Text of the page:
Monday 11 June 2012

Skeleton Alphabet 2

Last time, I traced Ann Camp's skeleton alphabet. I noticed that some of the capitals are much wider than those in modern typefaces, but this could be down to the fact that the skeleton alphabet is designed as the basis of pen lettering, not computer fonts.

Here's the skeleton alphabet superimposed on Arial (pink), Calibri (green) and Lucida (blue):

You can quickly see than Arial is quite a wide font ('K' and 'R' especially). Let's play around with some of the letters to investigate a few differences.

Many fonts have the lower leg of the capital 'K' attached to the upper arm, and not directly to the vertical. I've chosen the junction's vertical location according to the Golden Ratio, as I did with the crossbar of 'A':

The outer legs of 'M' are usually vertical for printing fonts:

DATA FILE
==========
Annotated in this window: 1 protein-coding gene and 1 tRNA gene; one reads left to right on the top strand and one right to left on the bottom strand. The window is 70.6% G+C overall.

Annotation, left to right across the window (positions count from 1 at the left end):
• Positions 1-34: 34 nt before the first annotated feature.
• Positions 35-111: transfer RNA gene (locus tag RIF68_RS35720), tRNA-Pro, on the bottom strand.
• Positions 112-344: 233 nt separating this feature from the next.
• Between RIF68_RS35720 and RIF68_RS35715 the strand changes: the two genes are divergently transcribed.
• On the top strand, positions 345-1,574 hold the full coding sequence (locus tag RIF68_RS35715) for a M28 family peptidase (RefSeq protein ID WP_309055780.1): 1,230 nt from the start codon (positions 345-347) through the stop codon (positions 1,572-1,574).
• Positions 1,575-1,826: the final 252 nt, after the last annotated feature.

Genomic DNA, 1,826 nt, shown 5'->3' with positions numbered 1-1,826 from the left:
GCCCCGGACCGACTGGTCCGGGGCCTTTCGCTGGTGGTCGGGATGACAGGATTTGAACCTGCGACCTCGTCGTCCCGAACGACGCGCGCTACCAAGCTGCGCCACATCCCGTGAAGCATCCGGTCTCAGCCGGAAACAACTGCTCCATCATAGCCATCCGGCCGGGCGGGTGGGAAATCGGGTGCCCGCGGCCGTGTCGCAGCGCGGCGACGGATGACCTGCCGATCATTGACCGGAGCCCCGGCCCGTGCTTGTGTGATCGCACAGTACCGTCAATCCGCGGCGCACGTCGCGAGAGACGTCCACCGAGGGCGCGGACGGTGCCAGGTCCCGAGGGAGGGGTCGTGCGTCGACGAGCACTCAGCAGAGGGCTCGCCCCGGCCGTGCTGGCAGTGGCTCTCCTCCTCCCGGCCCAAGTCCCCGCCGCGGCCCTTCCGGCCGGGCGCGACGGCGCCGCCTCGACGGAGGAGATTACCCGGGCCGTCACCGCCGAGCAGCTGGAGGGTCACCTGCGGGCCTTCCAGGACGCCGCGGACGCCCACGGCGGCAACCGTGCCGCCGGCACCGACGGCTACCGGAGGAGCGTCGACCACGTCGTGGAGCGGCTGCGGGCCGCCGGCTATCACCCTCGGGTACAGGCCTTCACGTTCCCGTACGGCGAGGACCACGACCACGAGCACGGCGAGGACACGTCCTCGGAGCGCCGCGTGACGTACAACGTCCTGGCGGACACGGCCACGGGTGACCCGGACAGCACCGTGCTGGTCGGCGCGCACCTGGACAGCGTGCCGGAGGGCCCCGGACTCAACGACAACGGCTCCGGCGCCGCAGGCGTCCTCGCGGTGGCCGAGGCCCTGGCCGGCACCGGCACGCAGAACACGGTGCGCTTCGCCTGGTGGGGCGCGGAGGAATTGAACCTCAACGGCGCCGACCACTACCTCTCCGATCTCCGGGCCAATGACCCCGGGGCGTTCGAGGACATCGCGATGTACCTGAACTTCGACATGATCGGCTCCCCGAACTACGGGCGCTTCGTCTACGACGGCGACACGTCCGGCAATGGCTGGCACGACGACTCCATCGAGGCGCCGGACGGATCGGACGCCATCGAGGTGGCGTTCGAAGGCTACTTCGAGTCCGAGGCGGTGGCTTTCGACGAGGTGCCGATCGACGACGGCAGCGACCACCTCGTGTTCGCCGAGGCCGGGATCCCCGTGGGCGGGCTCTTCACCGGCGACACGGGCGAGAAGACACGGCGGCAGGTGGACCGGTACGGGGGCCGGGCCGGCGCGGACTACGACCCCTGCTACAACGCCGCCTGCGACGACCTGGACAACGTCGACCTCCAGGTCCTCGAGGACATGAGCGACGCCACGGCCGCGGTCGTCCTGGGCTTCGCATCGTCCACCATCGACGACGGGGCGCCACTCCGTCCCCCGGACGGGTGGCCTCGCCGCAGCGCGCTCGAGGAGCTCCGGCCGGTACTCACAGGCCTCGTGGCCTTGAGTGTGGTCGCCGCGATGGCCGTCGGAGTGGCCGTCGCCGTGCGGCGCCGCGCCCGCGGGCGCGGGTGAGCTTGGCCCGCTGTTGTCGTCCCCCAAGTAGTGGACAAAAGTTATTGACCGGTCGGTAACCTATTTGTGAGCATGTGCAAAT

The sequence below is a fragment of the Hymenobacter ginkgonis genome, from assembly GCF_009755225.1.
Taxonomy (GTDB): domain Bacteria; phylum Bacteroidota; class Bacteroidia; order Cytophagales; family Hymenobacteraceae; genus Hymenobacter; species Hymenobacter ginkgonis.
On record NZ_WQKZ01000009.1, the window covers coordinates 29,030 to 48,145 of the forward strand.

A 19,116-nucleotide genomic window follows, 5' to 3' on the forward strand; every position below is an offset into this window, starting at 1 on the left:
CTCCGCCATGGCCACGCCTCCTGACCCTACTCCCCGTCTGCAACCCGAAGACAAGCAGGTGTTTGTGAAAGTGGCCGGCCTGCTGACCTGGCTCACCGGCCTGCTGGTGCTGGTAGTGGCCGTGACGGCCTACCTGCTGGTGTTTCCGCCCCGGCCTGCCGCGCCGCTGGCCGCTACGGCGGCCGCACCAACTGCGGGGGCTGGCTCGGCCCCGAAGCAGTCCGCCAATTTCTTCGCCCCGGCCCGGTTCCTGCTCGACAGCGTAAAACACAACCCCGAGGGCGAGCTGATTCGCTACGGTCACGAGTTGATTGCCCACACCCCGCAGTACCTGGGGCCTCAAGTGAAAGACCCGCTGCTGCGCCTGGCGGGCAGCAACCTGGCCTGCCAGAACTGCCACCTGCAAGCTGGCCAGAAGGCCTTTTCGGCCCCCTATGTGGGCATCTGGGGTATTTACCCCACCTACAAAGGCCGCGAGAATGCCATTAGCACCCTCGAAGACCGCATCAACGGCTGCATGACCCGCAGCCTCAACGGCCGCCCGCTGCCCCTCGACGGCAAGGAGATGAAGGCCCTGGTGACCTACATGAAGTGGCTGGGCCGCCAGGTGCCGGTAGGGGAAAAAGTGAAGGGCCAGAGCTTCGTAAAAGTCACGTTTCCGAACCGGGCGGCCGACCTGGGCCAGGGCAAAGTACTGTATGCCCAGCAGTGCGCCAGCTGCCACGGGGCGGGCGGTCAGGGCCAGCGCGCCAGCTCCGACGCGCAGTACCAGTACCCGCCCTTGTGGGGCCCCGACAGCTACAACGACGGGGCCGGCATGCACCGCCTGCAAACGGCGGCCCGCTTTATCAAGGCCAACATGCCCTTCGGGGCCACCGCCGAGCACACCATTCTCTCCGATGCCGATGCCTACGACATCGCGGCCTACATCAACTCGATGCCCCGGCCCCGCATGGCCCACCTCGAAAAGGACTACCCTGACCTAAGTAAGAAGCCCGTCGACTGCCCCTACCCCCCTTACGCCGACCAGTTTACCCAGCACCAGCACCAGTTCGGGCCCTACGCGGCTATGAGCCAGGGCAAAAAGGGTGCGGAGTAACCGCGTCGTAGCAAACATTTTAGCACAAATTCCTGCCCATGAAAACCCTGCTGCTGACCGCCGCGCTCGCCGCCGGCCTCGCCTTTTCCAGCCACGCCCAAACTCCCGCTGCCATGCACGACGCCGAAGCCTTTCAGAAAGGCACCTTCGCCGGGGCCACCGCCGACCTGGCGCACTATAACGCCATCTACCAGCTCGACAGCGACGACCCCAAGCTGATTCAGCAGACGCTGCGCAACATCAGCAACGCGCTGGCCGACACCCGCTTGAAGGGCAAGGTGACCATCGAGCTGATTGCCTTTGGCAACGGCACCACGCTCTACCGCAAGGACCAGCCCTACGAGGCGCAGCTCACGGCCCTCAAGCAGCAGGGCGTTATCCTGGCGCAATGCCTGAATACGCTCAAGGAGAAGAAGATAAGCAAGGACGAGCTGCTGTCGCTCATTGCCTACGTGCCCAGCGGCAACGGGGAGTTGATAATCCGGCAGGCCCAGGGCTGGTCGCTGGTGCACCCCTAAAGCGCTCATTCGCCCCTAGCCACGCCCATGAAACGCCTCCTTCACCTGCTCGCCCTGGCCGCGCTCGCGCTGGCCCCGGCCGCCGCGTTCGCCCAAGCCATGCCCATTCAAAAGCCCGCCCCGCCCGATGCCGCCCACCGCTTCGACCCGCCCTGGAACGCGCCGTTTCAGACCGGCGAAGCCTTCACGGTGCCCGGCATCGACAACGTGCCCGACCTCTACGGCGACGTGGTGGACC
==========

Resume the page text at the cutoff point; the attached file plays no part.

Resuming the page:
The upper and lower halves of the spine of 'S' usually join more smoothly than simply gluing two circular arcs together:

Similarly for the ugly corners in 'U':

The 'W' created by gluing two 'V' glyphs together is very wide, so squash it to fit the unit square (this may be a bit too much, depending on your taste):

Here's our final grid of skeleton capitals:

All curves are arcs of circles, except for the smoothing in 'S' and 'U'.

Personally, I think that the 'B', 'E', 'F', 'K', 'L', 'P', 'R', 'S' are a little too narrow and 'D' are 'H' are bit too wide for a "reading font," but you can certainly see the formal and/or "monumental" heritage of the letter forms.

If, like me, the fact that the curves in 'S' and 'U' are no longer all circular arcs rankles you, the following constructions can be substituted.

Above, the 'S' on the right-hand side consists of arcs from the red, green and blue circles with a short straight section in the middle. The diameter of the red circle is the width of the inner rectangle in the green construction motif.

Above, the 'U' on the right-hand side uses a semi-circle for its bowl (construction in red).

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